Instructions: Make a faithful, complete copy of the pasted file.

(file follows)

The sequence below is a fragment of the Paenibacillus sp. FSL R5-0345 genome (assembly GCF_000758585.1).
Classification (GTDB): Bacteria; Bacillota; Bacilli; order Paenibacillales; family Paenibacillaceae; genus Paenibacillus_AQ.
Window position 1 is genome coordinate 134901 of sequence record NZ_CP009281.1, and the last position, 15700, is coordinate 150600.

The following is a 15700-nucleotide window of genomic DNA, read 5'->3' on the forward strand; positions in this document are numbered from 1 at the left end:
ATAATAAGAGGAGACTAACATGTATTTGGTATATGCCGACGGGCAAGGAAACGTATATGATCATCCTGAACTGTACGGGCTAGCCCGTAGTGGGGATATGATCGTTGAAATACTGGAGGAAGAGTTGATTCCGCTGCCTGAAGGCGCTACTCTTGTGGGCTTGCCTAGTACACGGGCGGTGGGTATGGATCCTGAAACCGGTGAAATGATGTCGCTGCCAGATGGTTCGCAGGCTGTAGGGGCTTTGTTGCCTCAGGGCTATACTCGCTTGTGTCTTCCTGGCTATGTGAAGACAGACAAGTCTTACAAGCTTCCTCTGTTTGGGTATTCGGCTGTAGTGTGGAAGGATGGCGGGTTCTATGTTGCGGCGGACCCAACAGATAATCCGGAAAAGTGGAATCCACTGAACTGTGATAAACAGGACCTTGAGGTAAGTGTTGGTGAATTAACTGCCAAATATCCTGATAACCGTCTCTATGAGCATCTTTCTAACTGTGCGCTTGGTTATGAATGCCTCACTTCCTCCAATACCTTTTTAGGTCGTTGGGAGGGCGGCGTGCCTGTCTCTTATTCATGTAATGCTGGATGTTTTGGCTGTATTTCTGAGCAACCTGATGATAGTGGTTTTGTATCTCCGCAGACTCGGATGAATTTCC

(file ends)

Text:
The sequence below is a fragment of the Paenibacillus sp. FSL R5-0345 genome (assembly GCF_000758585.1).
Classification (GTDB): Bacteria; Bacillota; Bacilli; order Paenibacillales; family Paenibacillaceae; genus Paenibacillus_AQ.
Window position 1 is genome coordinate 134901 of sequence record NZ_CP009281.1, and the last position, 15700, is coordinate 150600.

The following is a 15700-nucleotide window of genomic DNA, read 5'->3' on the forward strand; positions in this document are numbered from 1 at the left end:
ATAATAAGAGGAGACTAACATGTATTTGGTATATGCCGACGGGCAAGGAAACGTATATGATCATCCTGAACTGTACGGGCTAGCCCGTAGTGGGGATATGATCGTTGAAATACTGGAGGAAGAGTTGATTCCGCTGCCTGAAGGCGCTACTCTTGTGGGCTTGCCTAGTACACGGGCGGTGGGTATGGATCCTGAAACCGGTGAAATGATGTCGCTGCCAGATGGTTCGCAGGCTGTAGGGGCTTTGTTGCCTCAGGGCTATACTCGCTTGTGTCTTCCTGGCTATGTGAAGACAGACAAGTCTTACAAGCTTCCTCTGTTTGGGTATTCGGCTGTAGTGTGGAAGGATGGCGGGTTCTATGTTGCGGCGGACCCAACAGATAATCCGGAAAAGTGGAATCCACTGAACTGTGATAAACAGGACCTTGAGGTAAGTGTTGGTGAATTAACTGCCAAATATCCTGATAACCGTCTCTATGAGCATCTTTCTAACTGTGCGCTTGGTTATGAATGCCTCACTTCCTCCAATACCTTTTTAGGTCGTTGGGAGGGCGGCGTGCCTGTCTCTTATTCATGTAATGCTGGATGTTTTGGCTGTATTTCTGAGCAACCTGATGATAGTGGTTTTGTATCTCCGCAGACTCGGATGAATTTCC